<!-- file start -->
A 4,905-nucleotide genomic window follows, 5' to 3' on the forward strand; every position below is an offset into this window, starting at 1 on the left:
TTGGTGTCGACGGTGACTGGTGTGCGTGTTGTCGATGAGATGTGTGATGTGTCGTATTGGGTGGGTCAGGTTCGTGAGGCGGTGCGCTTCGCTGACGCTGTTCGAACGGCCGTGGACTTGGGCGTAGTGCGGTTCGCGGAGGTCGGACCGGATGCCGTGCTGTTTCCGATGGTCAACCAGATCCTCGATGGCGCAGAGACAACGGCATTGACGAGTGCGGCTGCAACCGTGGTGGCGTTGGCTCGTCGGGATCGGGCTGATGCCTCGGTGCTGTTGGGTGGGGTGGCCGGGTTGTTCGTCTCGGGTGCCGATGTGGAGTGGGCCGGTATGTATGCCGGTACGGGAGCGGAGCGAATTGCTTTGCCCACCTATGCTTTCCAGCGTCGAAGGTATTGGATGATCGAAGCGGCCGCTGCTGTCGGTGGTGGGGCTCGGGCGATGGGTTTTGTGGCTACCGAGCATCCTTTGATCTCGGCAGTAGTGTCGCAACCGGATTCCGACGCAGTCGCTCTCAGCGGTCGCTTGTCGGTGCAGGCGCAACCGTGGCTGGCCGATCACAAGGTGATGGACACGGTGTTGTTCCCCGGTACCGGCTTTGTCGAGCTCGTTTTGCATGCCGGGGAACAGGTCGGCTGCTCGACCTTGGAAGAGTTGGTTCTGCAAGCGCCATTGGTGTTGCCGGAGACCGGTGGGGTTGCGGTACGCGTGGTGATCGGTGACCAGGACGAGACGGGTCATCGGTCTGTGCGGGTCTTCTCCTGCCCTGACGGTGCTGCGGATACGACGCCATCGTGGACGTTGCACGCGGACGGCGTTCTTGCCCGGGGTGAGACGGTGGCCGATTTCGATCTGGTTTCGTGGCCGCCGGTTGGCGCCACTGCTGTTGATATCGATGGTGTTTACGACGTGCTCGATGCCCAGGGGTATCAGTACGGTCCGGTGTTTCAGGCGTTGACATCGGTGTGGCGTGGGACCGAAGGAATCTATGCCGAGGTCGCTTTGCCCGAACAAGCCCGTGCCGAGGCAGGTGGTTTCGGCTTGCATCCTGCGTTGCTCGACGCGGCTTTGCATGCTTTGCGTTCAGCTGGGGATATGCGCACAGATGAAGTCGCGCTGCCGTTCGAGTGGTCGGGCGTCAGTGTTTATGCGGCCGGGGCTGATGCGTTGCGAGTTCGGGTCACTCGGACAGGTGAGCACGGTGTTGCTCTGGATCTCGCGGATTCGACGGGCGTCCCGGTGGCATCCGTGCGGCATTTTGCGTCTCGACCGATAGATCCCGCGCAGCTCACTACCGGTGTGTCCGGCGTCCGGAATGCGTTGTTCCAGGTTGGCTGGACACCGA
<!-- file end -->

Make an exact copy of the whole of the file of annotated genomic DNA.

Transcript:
A 4,905-nucleotide genomic window follows, 5' to 3' on the forward strand; every position below is an offset into this window, starting at 1 on the left:
TTGGTGTCGACGGTGACTGGTGTGCGTGTTGTCGATGAGATGTGTGATGTGTCGTATTGGGTGGGTCAGGTTCGTGAGGCGGTGCGCTTCGCTGACGCTGTTCGAACGGCCGTGGACTTGGGCGTAGTGCGGTTCGCGGAGGTCGGACCGGATGCCGTGCTGTTTCCGATGGTCAACCAGATCCTCGATGGCGCAGAGACAACGGCATTGACGAGTGCGGCTGCAACCGTGGTGGCGTTGGCTCGTCGGGATCGGGCTGATGCCTCGGTGCTGTTGGGTGGGGTGGCCGGGTTGTTCGTCTCGGGTGCCGATGTGGAGTGGGCCGGTATGTATGCCGGTACGGGAGCGGAGCGAATTGCTTTGCCCACCTATGCTTTCCAGCGTCGAAGGTATTGGATGATCGAAGCGGCCGCTGCTGTCGGTGGTGGGGCTCGGGCGATGGGTTTTGTGGCTACCGAGCATCCTTTGATCTCGGCAGTAGTGTCGCAACCGGATTCCGACGCAGTCGCTCTCAGCGGTCGCTTGTCGGTGCAGGCGCAACCGTGGCTGGCCGATCACAAGGTGATGGACACGGTGTTGTTCCCCGGTACCGGCTTTGTCGAGCTCGTTTTGCATGCCGGGGAACAGGTCGGCTGCTCGACCTTGGAAGAGTTGGTTCTGCAAGCGCCATTGGTGTTGCCGGAGACCGGTGGGGTTGCGGTACGCGTGGTGATCGGTGACCAGGACGAGACGGGTCATCGGTCTGTGCGGGTCTTCTCCTGCCCTGACGGTGCTGCGGATACGACGCCATCGTGGACGTTGCACGCGGACGGCGTTCTTGCCCGGGGTGAGACGGTGGCCGATTTCGATCTGGTTTCGTGGCCGCCGGTTGGCGCCACTGCTGTTGATATCGATGGTGTTTACGACGTGCTCGATGCCCAGGGGTATCAGTACGGTCCGGTGTTTCAGGCGTTGACATCGGTGTGGCGTGGGACCGAAGGAATCTATGCCGAGGTCGCTTTGCCCGAACAAGCCCGTGCCGAGGCAGGTGGTTTCGGCTTGCATCCTGCGTTGCTCGACGCGGCTTTGCATGCTTTGCGTTCAGCTGGGGATATGCGCACAGATGAAGTCGCGCTGCCGTTCGAGTGGTCGGGCGTCAGTGTTTATGCGGCCGGGGCTGATGCGTTGCGAGTTCGGGTCACTCGGACAGGTGAGCACGGTGTTGCTCTGGATCTCGCGGATTCGACGGGCGTCCCGGTGGCATCCGTGCGGCATTTTGCGTCTCGACCGATAGATCCCGCGCAGCTCACTACCGGTGTGTCCGGCGTCCGGAATGCGTTGTTCCAGGTTGGCTGGACACCGA